(Original post by uniqsummer)
You really need to do a Foundation course, its about a 20-30% chance of being accepted without one.
They do state that they really only consider students who have done it, as generally when you come out off school/college your work is not of a good enough standard.
Not that I know anything about Art but isn't a 20-30% chance pretty good? That would be a higher chance than most other Oxford courses...
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LizzieO
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#13
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#13
Of course it varies from year to year but something between a sixth and an eigth of applicants for the BFA get accepted at Oxford. Not bad eh? Better odds than say RADA.

They don't want the likes of me though!
humph.
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bertiewallace123
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#14
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#14
(Original post by carmelshayle123)
I just got my rejection email today. I am a traditional painter, i spend 6 months on one painting, i paint through the night and in the early hours of the morning. i go to galleries every weekend, run socities, currently discussing logistics of being exhibted. i have won competitons, i have done more. but hopefully others will find comfort in reading this that succesfull candidates just fit a 'criteria' but are by no means a measure of how succesful you will be or are as an artist, how passionate you are or how much extra you do.

i have learnt the hard way: art schools not only oxford, want conceptual, fighting against establishment trendy artists. the real 'artists' who fight against the establishment are the traditional ones, far too uncool to be recognised.

you have more balls and breaking more conventions, in doing an oil painting than throwing some rubbish on the floor and calling it art.

everyone is willing to call anything art, except, god forbid, something that bares resemblance to any art at all.
Word up dude! I too win competitions and have been exhibited (abstract oil painting was my thing im now on video art) but unfortunately I'm conservative by nature (I don't vote conservative (god forbid)) so wasn't invited for an interview. As I have outlined in another thread you have to be anti-establishment/left wing and have died your hair pink to prove it to get into oxford (and probably all the UAL schools of art). You can either play the game and get in or rebel (or are you rebelling?) and be punished.

The thing is I understand conceptual art, what it means and why its relevant to our society etc. its just my middle class upbringing makes me feel ashamed whenever I make it. What will my friends and family think of me when I s*** in a can and video myself throwing it at a wall? I mean in my eyes that action could easily be interpreted as representing our generations deep mistrust towards the police and I, along with many contemporary artists, could understand that, but to joe bloggs it is what it is; its s*** on a wall and they will hate you for it. Besides what sort of waves would that make in the art world? Nothing more than a pindrop, that sort of stuff has been going on for 50 years now and frankly its getting old.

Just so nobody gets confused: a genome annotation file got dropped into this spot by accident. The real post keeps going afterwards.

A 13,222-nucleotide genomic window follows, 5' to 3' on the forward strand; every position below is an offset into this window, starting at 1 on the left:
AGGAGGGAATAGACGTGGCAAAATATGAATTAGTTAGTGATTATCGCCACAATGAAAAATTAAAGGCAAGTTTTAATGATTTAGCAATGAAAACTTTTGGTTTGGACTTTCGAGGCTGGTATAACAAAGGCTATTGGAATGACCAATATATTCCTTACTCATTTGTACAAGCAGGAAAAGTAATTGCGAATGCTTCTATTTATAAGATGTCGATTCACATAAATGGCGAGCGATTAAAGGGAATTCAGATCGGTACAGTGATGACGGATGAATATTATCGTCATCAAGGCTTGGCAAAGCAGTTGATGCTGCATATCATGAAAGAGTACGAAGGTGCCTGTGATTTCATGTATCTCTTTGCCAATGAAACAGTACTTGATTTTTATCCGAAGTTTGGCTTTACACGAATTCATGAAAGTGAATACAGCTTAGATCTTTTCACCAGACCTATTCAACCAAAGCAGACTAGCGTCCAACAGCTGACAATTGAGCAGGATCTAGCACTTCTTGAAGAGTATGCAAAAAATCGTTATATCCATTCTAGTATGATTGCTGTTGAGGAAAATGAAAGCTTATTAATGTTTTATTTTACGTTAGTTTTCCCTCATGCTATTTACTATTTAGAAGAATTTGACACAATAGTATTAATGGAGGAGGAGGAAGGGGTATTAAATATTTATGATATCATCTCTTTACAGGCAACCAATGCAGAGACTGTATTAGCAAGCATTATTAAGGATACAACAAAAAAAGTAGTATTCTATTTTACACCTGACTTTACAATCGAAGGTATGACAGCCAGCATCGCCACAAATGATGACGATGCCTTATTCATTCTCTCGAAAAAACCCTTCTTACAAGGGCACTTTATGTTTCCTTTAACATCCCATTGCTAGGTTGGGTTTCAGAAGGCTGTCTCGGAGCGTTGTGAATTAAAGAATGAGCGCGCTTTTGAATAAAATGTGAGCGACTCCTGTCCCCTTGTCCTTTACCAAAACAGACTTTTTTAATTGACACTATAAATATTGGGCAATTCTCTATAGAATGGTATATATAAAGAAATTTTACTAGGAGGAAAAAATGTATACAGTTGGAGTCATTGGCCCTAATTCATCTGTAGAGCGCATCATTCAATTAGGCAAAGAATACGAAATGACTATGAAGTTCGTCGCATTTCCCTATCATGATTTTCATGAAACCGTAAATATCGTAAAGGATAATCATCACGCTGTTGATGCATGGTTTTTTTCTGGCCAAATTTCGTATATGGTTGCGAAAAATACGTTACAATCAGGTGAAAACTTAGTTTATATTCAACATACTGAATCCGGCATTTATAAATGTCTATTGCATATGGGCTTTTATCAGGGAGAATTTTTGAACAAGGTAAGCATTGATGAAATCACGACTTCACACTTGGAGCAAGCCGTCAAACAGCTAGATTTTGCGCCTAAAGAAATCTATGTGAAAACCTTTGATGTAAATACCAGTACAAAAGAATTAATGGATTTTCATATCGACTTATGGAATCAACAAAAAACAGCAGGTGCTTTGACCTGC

I expect at some point we'll briefly return to a movement centred around 'beauty' in response to this bland conceptualism like we did in the 90s but its entirely futile as I suppose all art is now we've reached the end.


When people load their art with deep philosophical metaphors etc couldn't they at least inject a degree of talent into it as well. If you're painting your body blue with poster paint could you at least do it on a grand scale with a large brilliant white canvas rather than just roll around the floor weeping. I mean the idea is good and everything but the actual act reeks of inadequacy and failure (perhaps this is the message but, who knows? or more importantly who cares?).

The subjective nature of Art is both its greatest strength and as we have learned through rejection; its greatest weakness.
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bertiewallace123
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#15
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#15
they prefer this stuff instead. Someone who hasn't done art at sixth form nor started a foundation course.

https://www.flickr.com/photos/128271...n/photostream/
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uniqsummer
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#16
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#16
(Original post by Chlorophile)
Not that I know anything about Art but isn't a 20-30% chance pretty good? That would be a higher chance than most other Oxford courses...
By 20-30% I mean from applicants that get a place this percentage haven't completed the foundation course.

(Original post by LizzieO)
I just got a rejection email but for strange reasons: They suggest I should be applying for a MFA rather than a BFA, but everything on the website implies you need an undergraduate degree before applying for a masters so I'm a bit flummuxed. Also I can't fund a Masters degree and the University website implies they only fund graduates who are progressing to a Masters, so it feels as if I am yet again being denied an education.
The minimum is a 2:1 degree or equivalent. Even if your a mature student I cant think why they have given that advice to you, it makes no sense at all unless it was a mistake.